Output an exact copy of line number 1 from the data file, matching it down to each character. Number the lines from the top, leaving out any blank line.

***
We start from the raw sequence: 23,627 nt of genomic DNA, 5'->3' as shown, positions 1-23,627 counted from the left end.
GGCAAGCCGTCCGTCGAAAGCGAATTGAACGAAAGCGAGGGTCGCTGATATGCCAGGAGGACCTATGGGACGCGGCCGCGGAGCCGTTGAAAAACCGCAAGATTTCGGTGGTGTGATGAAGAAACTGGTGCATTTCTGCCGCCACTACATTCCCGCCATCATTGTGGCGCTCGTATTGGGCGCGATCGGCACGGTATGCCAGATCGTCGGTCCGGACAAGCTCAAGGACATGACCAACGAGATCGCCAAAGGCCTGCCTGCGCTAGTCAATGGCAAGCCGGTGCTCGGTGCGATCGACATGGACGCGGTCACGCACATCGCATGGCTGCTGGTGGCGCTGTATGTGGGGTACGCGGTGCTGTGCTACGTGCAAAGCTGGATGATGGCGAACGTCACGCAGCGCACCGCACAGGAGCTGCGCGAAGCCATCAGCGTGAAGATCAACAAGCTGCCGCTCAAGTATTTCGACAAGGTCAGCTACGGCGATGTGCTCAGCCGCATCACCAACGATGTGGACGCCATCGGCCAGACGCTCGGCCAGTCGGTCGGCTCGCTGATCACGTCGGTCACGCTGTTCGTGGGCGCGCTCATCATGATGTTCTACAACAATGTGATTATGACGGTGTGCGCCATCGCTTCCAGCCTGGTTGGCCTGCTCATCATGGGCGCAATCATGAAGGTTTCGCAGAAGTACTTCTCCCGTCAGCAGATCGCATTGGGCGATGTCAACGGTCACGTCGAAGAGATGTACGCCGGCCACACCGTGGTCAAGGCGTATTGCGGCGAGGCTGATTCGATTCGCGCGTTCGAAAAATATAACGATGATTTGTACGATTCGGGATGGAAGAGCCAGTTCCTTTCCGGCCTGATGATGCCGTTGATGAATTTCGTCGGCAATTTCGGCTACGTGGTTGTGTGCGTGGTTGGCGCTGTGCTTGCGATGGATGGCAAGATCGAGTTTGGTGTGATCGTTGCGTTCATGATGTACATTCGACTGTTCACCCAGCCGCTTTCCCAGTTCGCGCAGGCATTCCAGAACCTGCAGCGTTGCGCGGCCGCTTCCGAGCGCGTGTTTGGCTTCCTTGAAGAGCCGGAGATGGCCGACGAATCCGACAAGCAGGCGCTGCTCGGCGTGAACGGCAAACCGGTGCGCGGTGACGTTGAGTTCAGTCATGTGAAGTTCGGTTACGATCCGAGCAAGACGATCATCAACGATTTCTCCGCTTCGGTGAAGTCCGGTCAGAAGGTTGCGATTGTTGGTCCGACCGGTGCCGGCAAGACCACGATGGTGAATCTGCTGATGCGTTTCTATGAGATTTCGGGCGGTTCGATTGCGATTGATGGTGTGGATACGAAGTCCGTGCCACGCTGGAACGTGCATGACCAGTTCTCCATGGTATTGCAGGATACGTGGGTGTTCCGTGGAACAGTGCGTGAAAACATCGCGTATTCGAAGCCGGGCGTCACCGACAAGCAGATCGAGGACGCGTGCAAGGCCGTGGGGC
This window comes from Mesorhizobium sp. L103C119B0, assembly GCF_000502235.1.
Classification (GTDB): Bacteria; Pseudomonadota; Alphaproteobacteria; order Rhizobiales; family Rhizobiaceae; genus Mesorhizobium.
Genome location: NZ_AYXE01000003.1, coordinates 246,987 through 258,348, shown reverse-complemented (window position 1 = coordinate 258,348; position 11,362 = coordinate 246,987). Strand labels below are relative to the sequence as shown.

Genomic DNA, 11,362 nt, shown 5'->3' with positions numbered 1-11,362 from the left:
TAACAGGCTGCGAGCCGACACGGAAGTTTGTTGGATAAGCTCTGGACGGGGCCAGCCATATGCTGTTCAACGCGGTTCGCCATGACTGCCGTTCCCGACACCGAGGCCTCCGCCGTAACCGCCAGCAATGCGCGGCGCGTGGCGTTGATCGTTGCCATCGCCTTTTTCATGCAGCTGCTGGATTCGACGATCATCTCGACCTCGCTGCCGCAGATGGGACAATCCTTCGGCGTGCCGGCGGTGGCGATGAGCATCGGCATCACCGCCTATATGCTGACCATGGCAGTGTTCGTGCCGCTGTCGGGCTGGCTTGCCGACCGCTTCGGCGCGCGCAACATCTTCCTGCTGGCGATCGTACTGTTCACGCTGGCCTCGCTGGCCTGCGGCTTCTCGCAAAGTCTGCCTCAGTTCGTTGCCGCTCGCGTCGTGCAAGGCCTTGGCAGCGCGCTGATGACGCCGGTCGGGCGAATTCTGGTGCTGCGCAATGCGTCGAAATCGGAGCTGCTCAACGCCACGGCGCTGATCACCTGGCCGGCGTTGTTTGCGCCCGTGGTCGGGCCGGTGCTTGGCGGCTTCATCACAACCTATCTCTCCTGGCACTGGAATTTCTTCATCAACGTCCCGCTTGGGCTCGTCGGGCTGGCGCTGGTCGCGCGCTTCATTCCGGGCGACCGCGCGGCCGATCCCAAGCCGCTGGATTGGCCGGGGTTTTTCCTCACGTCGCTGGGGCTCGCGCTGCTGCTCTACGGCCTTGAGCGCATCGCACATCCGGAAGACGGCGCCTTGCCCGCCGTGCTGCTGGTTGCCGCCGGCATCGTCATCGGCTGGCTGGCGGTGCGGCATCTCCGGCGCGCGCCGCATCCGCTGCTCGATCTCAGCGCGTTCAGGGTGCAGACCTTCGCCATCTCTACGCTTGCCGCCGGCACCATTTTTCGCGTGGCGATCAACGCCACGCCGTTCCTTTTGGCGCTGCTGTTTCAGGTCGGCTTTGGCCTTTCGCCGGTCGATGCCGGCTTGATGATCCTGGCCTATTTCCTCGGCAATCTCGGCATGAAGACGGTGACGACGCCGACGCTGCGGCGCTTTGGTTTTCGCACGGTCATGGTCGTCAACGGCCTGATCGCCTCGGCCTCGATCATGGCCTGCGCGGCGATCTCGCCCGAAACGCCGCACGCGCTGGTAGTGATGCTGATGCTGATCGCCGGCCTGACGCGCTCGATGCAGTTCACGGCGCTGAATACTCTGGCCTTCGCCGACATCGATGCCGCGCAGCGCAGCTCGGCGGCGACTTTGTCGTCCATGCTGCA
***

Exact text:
We start from the raw sequence: 23,627 nt of genomic DNA, 5'->3' as shown, positions 1-23,627 counted from the left end.